Wonderful art museum, free 9/16/2005

Rooms of modern paintings and renaissance paintings, no admission fee to get in, and the security guards aren't overzealous like MOMA or SAM. They have a rotating display of a modern painter in the front "lobbys" and their permanent work in the middle, with a room in the back for a guest traveling exhibit. Specializes in paintings, not sculptures, although they do get a few guest sculptures. Give yourself a hour and you'll do fine. more

Great Shows, Free Art, Cool Space 8/20/2005

A nice mid-sized museum, in an architecturally interesting space. For when you have an hour or so to kill and want some good free entertainment. Stop by the cafe for a reasonably priced and bite and you have everything you need. They have some great thought-provoking and real quality exhibits. The permanent collection suffers from gold-frame factor, but still has quality works. Throw them a few dollars in the donation box if you liked what you saw. more

Artsy little secret 8/18/2005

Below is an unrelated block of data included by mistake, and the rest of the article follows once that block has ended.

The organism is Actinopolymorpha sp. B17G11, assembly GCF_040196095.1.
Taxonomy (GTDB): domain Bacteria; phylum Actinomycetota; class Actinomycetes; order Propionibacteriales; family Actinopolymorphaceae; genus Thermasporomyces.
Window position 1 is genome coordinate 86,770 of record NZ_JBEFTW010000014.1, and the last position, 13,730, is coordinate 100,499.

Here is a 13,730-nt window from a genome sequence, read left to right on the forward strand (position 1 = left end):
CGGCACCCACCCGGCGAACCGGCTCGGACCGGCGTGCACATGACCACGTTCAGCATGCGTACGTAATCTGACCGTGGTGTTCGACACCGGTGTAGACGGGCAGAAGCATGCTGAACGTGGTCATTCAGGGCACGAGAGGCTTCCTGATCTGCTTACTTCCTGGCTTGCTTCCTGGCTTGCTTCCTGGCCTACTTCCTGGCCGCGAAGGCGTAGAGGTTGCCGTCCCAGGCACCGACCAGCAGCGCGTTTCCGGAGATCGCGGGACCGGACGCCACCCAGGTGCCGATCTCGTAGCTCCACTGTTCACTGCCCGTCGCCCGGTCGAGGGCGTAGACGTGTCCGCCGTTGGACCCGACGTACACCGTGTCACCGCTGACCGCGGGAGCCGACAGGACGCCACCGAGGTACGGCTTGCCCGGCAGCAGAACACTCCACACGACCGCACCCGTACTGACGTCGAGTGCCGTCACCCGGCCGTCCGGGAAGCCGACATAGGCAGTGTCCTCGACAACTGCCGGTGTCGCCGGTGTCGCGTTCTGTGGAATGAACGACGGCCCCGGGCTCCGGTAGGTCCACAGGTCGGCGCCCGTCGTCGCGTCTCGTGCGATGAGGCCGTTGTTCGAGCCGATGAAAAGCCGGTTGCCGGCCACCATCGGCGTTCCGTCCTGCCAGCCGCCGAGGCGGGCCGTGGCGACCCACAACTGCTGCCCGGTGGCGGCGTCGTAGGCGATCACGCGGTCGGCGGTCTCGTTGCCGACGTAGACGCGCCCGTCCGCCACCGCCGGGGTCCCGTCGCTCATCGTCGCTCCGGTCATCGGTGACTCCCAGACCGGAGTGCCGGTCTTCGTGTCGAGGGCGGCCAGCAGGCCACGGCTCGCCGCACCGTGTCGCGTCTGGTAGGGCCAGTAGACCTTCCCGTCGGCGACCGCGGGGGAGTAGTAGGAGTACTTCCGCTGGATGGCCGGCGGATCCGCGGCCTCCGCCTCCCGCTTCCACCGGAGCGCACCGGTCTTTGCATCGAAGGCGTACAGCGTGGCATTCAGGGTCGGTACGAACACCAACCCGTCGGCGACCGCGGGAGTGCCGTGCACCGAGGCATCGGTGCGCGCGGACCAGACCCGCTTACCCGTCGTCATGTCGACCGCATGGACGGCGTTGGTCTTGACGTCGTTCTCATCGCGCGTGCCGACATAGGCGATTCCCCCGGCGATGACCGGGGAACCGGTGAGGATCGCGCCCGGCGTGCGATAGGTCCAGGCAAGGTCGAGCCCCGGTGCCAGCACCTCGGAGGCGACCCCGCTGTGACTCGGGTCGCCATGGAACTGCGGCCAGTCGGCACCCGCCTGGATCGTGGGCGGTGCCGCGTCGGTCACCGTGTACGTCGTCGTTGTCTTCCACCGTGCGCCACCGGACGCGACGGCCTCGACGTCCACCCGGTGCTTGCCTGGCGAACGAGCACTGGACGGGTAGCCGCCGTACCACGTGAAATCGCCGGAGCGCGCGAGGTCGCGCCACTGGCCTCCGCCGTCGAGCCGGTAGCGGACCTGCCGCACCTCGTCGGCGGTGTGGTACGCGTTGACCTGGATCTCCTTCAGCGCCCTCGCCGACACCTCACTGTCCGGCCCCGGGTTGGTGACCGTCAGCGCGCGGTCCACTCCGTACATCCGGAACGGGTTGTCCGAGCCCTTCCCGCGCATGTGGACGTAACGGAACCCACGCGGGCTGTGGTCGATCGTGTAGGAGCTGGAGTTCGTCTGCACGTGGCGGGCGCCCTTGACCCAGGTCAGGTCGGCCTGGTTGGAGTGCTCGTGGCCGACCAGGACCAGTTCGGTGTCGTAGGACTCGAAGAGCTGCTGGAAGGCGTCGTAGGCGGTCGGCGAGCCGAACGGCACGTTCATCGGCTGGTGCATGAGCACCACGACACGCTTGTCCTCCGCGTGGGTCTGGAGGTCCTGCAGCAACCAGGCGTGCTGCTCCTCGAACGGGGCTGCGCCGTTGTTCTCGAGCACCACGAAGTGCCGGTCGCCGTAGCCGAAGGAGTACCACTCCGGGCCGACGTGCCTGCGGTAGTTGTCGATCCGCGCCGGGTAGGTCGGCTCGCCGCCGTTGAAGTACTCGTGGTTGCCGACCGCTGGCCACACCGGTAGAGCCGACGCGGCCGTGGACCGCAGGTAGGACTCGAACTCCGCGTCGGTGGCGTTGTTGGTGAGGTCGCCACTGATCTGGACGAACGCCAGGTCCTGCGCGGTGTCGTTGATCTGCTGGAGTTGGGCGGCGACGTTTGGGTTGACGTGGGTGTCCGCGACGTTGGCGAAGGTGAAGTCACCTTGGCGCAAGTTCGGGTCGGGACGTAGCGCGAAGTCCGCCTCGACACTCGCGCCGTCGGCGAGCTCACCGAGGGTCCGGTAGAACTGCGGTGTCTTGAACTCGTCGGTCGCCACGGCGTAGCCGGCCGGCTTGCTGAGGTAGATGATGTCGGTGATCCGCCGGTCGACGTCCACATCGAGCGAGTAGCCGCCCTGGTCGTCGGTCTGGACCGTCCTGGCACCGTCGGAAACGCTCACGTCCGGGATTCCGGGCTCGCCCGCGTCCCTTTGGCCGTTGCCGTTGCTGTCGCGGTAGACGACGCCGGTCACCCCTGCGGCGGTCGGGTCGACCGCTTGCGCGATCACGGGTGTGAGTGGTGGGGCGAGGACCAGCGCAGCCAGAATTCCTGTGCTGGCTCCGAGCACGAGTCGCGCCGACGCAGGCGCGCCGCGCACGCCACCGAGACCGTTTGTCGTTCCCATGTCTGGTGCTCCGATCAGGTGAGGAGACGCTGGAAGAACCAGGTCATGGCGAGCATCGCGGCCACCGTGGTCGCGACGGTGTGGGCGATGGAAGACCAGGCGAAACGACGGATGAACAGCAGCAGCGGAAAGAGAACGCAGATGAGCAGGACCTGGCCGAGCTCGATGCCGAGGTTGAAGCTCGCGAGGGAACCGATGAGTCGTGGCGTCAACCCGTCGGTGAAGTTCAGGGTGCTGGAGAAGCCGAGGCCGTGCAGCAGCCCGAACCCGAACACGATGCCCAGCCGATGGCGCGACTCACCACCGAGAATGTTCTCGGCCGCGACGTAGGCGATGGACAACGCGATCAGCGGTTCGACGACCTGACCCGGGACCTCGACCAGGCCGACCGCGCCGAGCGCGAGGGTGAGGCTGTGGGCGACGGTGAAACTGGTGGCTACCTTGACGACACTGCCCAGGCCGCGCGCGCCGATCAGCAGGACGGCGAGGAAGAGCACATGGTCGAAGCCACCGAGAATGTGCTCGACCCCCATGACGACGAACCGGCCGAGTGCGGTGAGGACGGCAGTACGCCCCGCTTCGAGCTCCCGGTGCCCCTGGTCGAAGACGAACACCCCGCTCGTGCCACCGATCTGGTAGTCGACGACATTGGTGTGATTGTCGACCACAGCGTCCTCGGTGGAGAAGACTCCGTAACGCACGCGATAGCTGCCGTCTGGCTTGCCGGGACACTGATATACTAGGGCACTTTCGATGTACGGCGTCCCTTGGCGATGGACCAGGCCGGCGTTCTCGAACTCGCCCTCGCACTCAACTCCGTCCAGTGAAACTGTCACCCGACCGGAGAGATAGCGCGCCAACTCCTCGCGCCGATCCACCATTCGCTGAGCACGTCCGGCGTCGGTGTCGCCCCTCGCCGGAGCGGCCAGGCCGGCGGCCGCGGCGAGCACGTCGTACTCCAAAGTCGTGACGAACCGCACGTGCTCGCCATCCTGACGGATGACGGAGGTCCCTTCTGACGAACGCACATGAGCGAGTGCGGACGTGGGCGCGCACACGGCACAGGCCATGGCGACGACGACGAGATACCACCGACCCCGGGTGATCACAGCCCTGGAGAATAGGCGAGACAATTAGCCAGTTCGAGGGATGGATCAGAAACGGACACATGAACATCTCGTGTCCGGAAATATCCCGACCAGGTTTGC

The Frye Art Museum is inconveniently and unfortunately located on Boren and Terry on First Hill, a deplorable area to navigate by foot, car, bicycle, or bus. But once you get inside this totally free art museum you will be met with a nice space and some great work. Of course the art is always changing, but when I was there I saw some real David Horsey drawings. How interesting to see political cartoons in their original ink. The Frye displays all sorts of other world-class art. For free! more

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Free Art! 8/17/2005

The Frye Art Museum is usually pretty creative in the exhibits they put on. The standing collections are small, but good. But the rotating shows are usually pretty interesting. A while back, they had a great show of David Horsey (the P-I cartoonist) and some of his incredibly funny cartoons. There's a tasty cafe, and best of all, the entire museum is FREE! more

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The Free and Fantastic Frye 8/16/2005